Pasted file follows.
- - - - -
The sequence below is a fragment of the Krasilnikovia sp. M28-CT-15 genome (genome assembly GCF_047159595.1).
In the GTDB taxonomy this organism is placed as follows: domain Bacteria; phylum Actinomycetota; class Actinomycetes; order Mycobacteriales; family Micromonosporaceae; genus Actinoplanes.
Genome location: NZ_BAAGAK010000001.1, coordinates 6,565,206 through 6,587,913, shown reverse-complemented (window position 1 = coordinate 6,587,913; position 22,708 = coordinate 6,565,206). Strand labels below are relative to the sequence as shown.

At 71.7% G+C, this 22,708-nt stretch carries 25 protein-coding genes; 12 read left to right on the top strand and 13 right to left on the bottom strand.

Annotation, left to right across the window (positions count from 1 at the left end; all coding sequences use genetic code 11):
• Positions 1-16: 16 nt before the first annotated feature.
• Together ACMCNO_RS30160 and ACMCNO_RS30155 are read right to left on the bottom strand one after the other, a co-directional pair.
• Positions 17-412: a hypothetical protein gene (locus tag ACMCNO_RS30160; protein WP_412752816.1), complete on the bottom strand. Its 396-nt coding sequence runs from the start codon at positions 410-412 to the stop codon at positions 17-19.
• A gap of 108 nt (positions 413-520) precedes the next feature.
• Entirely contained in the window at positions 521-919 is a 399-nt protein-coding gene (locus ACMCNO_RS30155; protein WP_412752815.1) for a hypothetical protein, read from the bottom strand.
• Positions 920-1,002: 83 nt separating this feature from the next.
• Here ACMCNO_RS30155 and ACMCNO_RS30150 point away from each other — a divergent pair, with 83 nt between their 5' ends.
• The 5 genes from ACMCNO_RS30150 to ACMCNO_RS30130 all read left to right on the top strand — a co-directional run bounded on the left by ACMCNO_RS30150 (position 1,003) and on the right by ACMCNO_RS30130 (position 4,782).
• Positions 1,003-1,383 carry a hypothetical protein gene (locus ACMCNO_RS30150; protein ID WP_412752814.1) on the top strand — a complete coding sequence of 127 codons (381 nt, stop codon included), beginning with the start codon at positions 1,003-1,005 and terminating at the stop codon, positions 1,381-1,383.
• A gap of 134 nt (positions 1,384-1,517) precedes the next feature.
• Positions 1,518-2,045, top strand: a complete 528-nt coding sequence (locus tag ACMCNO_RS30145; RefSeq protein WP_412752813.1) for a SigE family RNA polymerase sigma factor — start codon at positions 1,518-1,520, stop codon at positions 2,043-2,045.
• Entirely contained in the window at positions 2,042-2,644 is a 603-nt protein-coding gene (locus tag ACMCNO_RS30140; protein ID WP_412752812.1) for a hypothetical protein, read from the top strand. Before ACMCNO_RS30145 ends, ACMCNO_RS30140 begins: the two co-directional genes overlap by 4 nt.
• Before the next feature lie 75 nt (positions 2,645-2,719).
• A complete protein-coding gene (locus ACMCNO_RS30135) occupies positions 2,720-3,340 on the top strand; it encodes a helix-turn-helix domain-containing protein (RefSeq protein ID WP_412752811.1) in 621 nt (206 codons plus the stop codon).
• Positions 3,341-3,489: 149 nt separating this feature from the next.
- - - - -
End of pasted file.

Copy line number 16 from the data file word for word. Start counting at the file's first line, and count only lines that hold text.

• Positions 1,518-2,045, top strand: a complete 528-nt coding sequence (locus tag ACMCNO_RS30145; RefSeq protein WP_412752813.1) for a SigE family RNA polymerase sigma factor — start codon at positions 1,518-1,520, stop codon at positions 2,043-2,045.